An exceptional ceramic censer lid, recently donated to the Art of the Ancient Americas collection, graces the entryway of the newly reinstalled Cornelia Cogswell Rossi Foundation Gallery. In ancient Mesoamerica, the burning of aromatic offerings was a vital means of engaging with supernatural powers. This elaborately decorated lid, although reminiscent of objects from Teotihuacan, Mexico, is likely from Escuintla, Guatemala, where artists worked in a similar but decidedly livelier and less standardized style. It showcases a human figure, undoubtedly a deceased warrior, dressed as a bird with yellow feathers and diminutive wings. Framed by a pair of rectangular shields, he stares out from the costume’s open beak with radiant eyes of inlaid mica. His avian costume and stylized butterfly-shaped nose ornament suggest that, like the later Aztecs, Escuintla’s ancient inhabitants believed that the souls of those who fell on the battlefield became colorful birds and butterflies that dwelled in a flowery paradise. The dazzling enclosure that surrounds the figure may represent a type of decorated wooden framework that housed the body during cremation. When the censer was used, the billowing clouds of smoke pouring out of it would have evoked the act of burning the deceased warrior; it would also attract his spirit—in the form of a nectar-drinking bird or butterfly—to the sweet aroma of incense.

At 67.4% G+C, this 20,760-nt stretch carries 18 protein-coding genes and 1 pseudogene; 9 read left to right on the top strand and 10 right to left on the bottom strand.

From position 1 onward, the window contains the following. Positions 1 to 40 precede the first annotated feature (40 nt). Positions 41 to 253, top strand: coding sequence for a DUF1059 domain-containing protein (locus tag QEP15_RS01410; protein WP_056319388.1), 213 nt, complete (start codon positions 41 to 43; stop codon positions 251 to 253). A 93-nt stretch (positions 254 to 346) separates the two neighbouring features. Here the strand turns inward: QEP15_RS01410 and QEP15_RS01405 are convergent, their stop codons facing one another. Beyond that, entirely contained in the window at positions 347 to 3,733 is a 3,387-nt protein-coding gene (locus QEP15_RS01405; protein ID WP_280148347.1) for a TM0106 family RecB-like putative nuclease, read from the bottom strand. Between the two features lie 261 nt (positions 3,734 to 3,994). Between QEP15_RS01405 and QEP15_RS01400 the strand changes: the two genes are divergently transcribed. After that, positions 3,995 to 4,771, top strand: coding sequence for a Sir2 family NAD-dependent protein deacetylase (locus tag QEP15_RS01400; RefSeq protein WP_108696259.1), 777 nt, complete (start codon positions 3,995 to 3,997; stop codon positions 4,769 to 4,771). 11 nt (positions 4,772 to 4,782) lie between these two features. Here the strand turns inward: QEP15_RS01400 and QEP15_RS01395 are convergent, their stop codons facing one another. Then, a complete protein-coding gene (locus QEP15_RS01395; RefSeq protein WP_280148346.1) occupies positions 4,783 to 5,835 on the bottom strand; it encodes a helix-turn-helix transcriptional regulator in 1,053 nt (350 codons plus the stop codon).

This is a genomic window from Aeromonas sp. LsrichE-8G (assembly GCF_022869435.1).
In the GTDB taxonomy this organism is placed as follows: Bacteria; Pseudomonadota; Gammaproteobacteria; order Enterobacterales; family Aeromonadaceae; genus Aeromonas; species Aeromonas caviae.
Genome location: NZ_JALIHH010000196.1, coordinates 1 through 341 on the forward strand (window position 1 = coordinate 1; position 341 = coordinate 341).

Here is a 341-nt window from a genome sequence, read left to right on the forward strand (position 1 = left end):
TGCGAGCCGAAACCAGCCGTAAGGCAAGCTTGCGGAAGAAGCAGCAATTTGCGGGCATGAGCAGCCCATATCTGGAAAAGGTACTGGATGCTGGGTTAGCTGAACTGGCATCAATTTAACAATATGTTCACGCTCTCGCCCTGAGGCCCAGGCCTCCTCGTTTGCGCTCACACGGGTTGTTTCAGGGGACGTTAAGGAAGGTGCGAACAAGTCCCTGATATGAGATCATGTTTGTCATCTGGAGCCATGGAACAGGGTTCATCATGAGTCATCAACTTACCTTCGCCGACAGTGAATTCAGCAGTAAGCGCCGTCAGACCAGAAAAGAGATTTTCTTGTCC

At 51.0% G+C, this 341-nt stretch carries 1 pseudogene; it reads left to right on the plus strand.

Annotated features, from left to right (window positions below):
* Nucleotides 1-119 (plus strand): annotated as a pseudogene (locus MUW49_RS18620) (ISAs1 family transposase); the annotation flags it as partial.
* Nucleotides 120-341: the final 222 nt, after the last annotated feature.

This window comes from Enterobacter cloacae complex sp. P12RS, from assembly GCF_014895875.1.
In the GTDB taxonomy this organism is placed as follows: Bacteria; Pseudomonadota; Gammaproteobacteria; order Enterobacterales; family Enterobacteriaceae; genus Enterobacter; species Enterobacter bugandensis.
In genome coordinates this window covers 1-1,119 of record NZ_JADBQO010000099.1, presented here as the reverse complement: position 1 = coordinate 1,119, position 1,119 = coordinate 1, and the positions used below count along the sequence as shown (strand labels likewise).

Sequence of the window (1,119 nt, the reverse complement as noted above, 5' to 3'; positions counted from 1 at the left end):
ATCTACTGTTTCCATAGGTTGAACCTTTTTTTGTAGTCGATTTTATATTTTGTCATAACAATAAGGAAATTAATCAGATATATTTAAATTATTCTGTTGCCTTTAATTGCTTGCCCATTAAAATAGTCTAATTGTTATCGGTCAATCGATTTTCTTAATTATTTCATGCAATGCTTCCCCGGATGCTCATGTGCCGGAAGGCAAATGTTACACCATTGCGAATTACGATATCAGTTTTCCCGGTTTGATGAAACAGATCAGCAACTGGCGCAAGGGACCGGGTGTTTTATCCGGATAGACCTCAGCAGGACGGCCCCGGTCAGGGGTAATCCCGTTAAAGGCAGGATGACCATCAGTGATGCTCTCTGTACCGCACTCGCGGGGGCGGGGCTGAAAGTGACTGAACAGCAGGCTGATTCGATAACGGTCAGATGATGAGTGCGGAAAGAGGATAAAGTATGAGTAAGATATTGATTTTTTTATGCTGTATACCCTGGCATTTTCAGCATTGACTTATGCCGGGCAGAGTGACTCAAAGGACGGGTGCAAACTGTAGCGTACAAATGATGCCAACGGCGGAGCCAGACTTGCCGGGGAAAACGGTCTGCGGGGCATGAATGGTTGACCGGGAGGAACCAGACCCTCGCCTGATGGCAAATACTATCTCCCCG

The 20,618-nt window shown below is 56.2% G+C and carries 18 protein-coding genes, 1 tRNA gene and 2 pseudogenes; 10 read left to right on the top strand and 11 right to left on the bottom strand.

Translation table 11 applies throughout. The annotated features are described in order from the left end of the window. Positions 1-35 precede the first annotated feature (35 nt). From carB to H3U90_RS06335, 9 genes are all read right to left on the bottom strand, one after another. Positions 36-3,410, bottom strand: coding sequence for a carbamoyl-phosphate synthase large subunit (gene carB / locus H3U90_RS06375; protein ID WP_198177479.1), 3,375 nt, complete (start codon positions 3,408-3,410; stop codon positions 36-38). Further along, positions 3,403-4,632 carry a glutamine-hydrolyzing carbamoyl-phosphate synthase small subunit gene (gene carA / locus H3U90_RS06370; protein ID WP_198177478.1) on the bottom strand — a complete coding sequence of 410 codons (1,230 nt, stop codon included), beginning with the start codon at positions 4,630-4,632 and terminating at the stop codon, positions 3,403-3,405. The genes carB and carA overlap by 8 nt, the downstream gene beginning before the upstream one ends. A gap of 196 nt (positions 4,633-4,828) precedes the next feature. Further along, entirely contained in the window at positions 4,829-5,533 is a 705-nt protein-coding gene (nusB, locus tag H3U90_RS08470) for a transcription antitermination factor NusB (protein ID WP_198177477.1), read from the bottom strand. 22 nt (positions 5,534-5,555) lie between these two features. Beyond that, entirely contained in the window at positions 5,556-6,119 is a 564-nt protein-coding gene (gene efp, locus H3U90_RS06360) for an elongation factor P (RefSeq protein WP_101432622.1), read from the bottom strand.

Andrew D. Turner